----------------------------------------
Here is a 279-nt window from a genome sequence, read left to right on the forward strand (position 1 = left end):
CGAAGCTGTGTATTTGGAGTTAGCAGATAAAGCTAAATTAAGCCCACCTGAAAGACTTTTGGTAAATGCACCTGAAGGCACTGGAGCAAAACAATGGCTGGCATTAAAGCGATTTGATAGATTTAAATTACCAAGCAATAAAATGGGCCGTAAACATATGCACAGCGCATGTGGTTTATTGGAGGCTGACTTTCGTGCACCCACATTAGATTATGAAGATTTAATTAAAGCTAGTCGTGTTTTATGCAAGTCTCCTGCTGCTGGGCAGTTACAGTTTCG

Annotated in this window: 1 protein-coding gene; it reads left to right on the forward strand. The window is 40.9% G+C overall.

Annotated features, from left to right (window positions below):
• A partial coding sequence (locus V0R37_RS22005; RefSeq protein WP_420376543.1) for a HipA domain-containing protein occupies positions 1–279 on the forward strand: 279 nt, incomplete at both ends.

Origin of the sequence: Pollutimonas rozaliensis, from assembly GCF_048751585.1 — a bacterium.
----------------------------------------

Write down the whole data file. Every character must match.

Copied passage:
Here is a 279-nt window from a genome sequence, read left to right on the forward strand (position 1 = left end):
CGAAGCTGTGTATTTGGAGTTAGCAGATAAAGCTAAATTAAGCCCACCTGAAAGACTTTTGGTAAATGCACCTGAAGGCACTGGAGCAAAACAATGGCTGGCATTAAAGCGATTTGATAGATTTAAATTACCAAGCAATAAAATGGGCCGTAAACATATGCACAGCGCATGTGGTTTATTGGAGGCTGACTTTCGTGCACCCACATTAGATTATGAAGATTTAATTAAAGCTAGTCGTGTTTTATGCAAGTCTCCTGCTGCTGGGCAGTTACAGTTTCG

Annotated in this window: 1 protein-coding gene; it reads left to right on the forward strand. The window is 40.9% G+C overall.

Annotated features, from left to right (window positions below):
• A partial coding sequence (locus V0R37_RS22005; RefSeq protein WP_420376543.1) for a HipA domain-containing protein occupies positions 1–279 on the forward strand: 279 nt, incomplete at both ends.

Origin of the sequence: Pollutimonas rozaliensis, from assembly GCF_048751585.1 — a bacterium.